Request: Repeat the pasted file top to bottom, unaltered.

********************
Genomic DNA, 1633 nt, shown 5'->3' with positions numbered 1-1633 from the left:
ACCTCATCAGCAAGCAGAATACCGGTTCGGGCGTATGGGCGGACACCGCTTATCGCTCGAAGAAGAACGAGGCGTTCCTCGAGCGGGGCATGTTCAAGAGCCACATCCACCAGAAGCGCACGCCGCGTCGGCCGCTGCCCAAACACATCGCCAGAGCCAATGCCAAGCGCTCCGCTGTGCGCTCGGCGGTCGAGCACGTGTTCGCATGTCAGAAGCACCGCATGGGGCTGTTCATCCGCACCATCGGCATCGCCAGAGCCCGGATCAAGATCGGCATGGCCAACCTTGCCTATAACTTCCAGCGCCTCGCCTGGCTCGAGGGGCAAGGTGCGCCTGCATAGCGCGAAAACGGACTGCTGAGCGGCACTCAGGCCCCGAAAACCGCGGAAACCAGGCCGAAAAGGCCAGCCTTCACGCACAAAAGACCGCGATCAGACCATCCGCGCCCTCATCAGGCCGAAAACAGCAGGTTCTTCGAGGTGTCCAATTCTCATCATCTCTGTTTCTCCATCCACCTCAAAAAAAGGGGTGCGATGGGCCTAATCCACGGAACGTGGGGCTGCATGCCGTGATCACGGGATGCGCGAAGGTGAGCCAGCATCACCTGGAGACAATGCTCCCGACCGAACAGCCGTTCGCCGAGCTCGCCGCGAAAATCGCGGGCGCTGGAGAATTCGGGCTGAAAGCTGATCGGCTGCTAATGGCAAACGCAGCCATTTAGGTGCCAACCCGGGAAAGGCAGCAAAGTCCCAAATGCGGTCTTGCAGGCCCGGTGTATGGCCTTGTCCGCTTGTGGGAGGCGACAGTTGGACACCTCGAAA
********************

Genomic DNA, 1633 nt, shown 5'->3' with positions numbered 1-1633 from the left:
ACCTCATCAGCAAGCAGAATACCGGTTCGGGCGTATGGGCGGACACCGCTTATCGCTCGAAGAAGAACGAGGCGTTCCTCGAGCGGGGCATGTTCAAGAGCCACATCCACCAGAAGCGCACGCCGCGTCGGCCGCTGCCCAAACACATCGCCAGAGCCAATGCCAAGCGCTCCGCTGTGCGCTCGGCGGTCGAGCACGTGTTCGCATGTCAGAAGCACCGCATGGGGCTGTTCATCCGCACCATCGGCATCGCCAGAGCCCGGATCAAGATCGGCATGGCCAACCTTGCCTATAACTTCCAGCGCCTCGCCTGGCTCGAGGGGCAAGGTGCGCCTGCATAGCGCGAAAACGGACTGCTGAGCGGCACTCAGGCCCCGAAAACCGCGGAAACCAGGCCGAAAAGGCCAGCCTTCACGCACAAAAGACCGCGATCAGACCATCCGCGCCCTCATCAGGCCGAAAACAGCAGGTTCTTCGAGGTGTCCAATTCTCATCATCTCTGTTTCTCCATCCACCTCAAAAAAAGGGGTGCGATGGGCCTAATCCACGGAACGTGGGGCTGCATGCCGTGATCACGGGATGCGCGAAGGTGAGCCAGCATCACCTGGAGACAATGCTCCCGACCGAACAGCCGTTCGCCGAGCTCGCCGCGAAAATCGCGGGCGCTGGAGAATTCGGGCTGAAAGCTGATCGGCTGCTAATGGCAAACGCAGCCATTTAGGTGCCAACCCGGGAAAGGCAGCAAAGTCCCAAATGCGGTCTTGCAGGCCCGGTGTATGGCCTTGTCCGCTTGTGGGAGGCGACAGTTGGACACCTCGAAA